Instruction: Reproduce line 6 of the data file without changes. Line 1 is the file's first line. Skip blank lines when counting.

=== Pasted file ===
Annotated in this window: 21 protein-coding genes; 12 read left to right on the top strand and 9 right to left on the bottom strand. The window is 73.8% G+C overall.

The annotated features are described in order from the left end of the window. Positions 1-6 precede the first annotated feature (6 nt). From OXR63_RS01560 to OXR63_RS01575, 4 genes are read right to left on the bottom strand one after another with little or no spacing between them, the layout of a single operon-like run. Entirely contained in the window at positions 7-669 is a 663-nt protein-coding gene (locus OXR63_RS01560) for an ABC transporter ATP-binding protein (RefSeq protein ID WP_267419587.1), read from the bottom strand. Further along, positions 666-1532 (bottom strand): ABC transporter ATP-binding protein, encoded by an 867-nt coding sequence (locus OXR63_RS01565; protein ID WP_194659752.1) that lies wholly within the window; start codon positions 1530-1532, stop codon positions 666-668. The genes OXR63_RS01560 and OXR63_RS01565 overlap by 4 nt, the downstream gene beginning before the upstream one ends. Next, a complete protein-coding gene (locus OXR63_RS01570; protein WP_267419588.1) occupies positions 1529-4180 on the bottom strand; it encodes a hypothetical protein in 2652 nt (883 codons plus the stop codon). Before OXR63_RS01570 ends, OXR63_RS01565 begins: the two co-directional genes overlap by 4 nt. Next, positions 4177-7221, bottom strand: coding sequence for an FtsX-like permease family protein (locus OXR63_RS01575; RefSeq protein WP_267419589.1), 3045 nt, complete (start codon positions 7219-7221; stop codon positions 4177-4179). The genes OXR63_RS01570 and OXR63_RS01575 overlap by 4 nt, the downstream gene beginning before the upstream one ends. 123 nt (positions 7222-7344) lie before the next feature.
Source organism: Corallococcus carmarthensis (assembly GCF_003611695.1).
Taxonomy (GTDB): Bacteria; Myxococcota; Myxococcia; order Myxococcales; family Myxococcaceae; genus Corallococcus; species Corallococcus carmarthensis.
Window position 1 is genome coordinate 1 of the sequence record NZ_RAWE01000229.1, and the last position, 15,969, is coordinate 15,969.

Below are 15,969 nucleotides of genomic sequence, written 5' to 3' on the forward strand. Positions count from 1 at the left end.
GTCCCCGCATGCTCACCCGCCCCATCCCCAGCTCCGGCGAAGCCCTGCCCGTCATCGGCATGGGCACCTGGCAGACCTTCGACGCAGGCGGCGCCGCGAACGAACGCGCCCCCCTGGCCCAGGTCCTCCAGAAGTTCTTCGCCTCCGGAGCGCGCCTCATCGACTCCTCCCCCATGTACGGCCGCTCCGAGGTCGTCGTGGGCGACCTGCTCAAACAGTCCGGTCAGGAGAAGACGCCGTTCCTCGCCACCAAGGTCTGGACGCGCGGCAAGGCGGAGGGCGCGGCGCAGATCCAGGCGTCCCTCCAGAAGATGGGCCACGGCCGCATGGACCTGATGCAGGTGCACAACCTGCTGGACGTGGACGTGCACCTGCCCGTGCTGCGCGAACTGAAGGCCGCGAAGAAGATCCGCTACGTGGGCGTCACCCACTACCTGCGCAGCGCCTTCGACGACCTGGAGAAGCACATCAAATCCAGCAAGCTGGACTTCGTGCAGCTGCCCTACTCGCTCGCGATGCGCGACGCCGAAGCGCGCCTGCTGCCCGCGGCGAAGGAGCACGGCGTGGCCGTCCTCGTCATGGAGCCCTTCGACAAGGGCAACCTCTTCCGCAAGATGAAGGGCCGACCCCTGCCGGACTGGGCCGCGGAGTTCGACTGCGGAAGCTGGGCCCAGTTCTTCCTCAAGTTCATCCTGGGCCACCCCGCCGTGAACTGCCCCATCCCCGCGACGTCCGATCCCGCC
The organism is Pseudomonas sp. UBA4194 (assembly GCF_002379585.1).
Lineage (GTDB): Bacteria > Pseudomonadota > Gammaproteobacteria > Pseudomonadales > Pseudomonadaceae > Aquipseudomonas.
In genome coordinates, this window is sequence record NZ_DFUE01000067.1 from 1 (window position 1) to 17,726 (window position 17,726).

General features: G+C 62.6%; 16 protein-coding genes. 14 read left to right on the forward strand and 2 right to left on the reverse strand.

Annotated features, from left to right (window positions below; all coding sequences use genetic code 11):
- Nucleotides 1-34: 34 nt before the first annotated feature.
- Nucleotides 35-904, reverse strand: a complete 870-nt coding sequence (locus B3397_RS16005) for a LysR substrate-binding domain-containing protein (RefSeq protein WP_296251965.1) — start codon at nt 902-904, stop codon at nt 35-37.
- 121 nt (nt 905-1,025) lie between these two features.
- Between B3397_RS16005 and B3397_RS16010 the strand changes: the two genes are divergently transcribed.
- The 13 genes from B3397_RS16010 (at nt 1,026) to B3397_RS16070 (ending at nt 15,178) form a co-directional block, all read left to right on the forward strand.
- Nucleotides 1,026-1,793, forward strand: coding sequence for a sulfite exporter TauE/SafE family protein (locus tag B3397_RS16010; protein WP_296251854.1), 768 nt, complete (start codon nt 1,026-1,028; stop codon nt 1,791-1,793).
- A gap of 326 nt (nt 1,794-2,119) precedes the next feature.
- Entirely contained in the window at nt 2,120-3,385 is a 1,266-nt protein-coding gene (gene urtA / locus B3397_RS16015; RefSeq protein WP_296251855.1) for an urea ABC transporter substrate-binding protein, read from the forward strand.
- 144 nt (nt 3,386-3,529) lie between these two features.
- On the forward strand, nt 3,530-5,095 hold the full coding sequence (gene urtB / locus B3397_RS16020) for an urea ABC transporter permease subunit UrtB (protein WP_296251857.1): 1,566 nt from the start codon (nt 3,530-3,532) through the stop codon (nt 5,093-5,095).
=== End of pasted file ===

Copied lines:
Below are 15,969 nucleotides of genomic sequence, written 5' to 3' on the forward strand. Positions count from 1 at the left end.